Notes (NET Translation)
For the music director; a psalm of David.
1 How long, Lord, will you continue to ignore me? How long will you pay no attention to me?
The four-fold refrain of “how long?” indicates the depths of emotion. David is asking God how long it will be until God acts on his behalf. He is not merely asking God to be conscious of him.
2 How long must I worry, and suffer in broad daylight? How long will my enemy gloat over me?
3 Look at me! Answer me, O Lord my God! Revive me, or else I will die!
4 Then my enemy will say, “I have defeated him!” Then my foes will rejoice because I am upended.
5 But I trust in your faithfulness. May I rejoice because of your deliverance!
The confidence is expressed within the tension which exists between past experience and future hope. The past experience of the psalmist has been one of trust in God’s “lovingkindness,” namely the faithful covenant love of God which characterized all his dealings with his chosen people. The present reality was of such a nature as to undermine that past experience of trust, but it is in the nature of confidence to transform the present on the basis of past experience and thus to create hope for the future; and so the psalmist can affirm that he will “rejoice” in God’s deliverance, even though it has not yet come. The actual song of praise would burst forth once deliverance had been accomplished, but the knowledge that deliverance was coming created an anticipatory calm and sense of confidence.2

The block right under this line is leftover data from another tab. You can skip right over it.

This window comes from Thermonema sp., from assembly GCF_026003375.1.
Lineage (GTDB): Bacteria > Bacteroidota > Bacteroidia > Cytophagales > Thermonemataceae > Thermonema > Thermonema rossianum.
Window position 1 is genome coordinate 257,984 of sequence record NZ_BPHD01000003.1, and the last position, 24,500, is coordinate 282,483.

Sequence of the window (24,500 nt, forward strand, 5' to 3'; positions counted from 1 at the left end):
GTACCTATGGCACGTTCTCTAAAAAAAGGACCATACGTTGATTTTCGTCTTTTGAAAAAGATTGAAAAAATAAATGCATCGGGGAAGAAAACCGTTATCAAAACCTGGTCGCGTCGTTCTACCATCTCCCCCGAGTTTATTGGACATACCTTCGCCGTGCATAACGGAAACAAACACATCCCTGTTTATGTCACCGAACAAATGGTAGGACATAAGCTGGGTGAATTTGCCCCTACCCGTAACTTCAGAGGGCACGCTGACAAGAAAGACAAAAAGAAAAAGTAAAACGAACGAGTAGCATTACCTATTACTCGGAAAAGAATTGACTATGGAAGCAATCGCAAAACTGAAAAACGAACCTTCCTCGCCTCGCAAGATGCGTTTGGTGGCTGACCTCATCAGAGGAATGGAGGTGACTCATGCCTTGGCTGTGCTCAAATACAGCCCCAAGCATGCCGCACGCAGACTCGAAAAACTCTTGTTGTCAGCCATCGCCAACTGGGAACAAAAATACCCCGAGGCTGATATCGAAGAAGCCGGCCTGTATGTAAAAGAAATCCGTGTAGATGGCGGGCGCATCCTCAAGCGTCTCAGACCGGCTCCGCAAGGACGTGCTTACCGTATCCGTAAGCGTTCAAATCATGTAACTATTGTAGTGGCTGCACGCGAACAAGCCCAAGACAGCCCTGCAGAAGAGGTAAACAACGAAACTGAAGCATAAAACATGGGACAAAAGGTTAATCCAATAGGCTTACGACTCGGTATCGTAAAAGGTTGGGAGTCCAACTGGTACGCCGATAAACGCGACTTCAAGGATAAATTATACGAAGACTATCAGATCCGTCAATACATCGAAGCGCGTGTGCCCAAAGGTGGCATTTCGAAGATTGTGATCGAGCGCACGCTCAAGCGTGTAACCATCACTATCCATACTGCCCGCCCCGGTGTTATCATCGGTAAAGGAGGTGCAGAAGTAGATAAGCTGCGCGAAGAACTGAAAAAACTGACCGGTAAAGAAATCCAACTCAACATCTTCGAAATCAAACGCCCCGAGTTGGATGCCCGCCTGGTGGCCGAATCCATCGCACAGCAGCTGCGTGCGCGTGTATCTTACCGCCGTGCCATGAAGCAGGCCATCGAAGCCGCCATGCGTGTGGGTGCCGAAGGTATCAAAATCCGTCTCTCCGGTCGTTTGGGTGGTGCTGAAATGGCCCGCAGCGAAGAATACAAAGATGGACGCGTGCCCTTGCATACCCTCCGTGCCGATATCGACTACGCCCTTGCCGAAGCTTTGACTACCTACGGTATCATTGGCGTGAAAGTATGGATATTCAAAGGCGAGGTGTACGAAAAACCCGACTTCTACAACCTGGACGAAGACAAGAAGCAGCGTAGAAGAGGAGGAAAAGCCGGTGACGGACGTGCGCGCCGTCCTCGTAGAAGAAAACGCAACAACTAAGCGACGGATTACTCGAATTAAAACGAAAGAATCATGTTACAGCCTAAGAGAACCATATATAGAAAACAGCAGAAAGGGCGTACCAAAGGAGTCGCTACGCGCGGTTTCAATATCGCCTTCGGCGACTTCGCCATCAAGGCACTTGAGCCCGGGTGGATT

6 I will sing praises to the Lord when he vindicates me.
Craigie, Peter C., and Marvin E. Tate. Psalms 1-50. Nashville: Nelson Reference & Electronic, 2004.
Goldingay, John. Psalms: Volume 1: Psalms 1-41. Kindle Edition. Baker Academic, 2006.
Kidner, Derek. Psalms 1-72: An Introduction and Commentary. Downers Grove, Ill.: Inter-Varsity Press, 2008.
VanGemeren, Willem. Psalms. Grand Rapids, Mich.: Zondervan, 2008.